SAP made one minor reference to capex and data centers in its call. CFO Luka Mucic said there will be additional capex requirements this year and next for the purpose of harmonization and modernization of its cloud infrastructure. Apple and eBay made no mention of future capex or data center investments in their latest earnings calls.
MTN Consulting: Company news

New report series focused on network spending

Since MTN Consulting was founded in 2017, we have had many good discussions with clients around telco capex and opex trends. One takeaway is that there is a dearth of good market research focused specifically on network spending. As such, we decided to launch a new series of reports for 2021, each one serving as a "network spending profile" of a single operator. The profiles are delivered in Excel format, and provide info on company financials, installed network infrastructure, network-related capex and opex trends, and supplier relationships. Most of these reports will examine telcos, but we have a few slated for 2H21 that will dig into spending trends in the webscale sector.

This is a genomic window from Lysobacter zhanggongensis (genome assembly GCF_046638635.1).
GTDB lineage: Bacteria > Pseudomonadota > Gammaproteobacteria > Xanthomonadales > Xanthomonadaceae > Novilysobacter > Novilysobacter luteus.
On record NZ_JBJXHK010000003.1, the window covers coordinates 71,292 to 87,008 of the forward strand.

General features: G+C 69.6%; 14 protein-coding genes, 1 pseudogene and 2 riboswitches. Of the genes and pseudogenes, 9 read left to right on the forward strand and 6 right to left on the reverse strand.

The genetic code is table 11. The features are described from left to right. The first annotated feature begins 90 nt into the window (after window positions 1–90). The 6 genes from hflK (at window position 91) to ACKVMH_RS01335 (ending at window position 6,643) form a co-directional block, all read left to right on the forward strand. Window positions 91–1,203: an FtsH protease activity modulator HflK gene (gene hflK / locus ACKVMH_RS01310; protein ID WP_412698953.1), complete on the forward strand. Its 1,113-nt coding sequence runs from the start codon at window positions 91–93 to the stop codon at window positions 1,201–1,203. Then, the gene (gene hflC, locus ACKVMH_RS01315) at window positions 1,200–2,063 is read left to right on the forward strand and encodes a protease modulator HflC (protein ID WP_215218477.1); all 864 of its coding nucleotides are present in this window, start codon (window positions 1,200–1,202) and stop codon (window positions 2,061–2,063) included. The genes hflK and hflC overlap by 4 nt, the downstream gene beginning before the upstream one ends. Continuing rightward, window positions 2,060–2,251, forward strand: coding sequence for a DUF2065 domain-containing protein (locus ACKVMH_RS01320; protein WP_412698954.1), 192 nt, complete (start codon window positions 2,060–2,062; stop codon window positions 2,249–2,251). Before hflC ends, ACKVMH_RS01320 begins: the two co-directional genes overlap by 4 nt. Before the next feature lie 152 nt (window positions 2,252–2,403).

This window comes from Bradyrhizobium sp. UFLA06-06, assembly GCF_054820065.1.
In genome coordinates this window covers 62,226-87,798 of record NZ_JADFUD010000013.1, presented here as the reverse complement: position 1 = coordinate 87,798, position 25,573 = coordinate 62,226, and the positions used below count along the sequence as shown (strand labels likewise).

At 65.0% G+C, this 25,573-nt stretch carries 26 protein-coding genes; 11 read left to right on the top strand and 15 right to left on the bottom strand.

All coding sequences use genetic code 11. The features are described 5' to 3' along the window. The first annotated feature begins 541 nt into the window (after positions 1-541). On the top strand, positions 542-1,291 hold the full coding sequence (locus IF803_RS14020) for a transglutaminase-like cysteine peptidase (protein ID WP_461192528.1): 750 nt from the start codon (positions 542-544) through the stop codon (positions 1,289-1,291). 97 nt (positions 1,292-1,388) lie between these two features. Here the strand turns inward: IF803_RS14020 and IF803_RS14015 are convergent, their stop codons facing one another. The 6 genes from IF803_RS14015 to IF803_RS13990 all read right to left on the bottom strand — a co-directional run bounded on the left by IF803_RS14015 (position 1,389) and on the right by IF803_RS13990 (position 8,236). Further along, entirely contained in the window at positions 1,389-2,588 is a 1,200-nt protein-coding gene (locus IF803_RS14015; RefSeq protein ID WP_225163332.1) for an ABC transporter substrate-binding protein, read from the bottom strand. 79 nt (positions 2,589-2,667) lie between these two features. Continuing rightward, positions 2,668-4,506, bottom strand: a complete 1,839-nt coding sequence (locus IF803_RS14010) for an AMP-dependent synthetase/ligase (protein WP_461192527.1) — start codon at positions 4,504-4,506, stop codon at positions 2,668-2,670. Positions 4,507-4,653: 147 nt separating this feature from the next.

Earlier today, we published the second report in this new series, digging into Comcast; below are a few excerpts:

"Comcast Cable US is a cable TV-centric telco, with a large fiber network in the core and a hybrid of fiber and coaxial cable (HFC) network near customer locations. In the last decade, Comcast has invested heavily to upgrade the capacity and functionality of this network, pushing fiber further to the edge and deploying faster access technologies (notably DOCSIS 3.1). Its broadband service speeds continue to get higher, requiring heavy investments in core capacity; Comcast claims that it doubles its network capacity in roughly 2.5 years. One example: it had 1700 100Gbps links to its core network in place in June 2020, from 500 100G links in March 2019."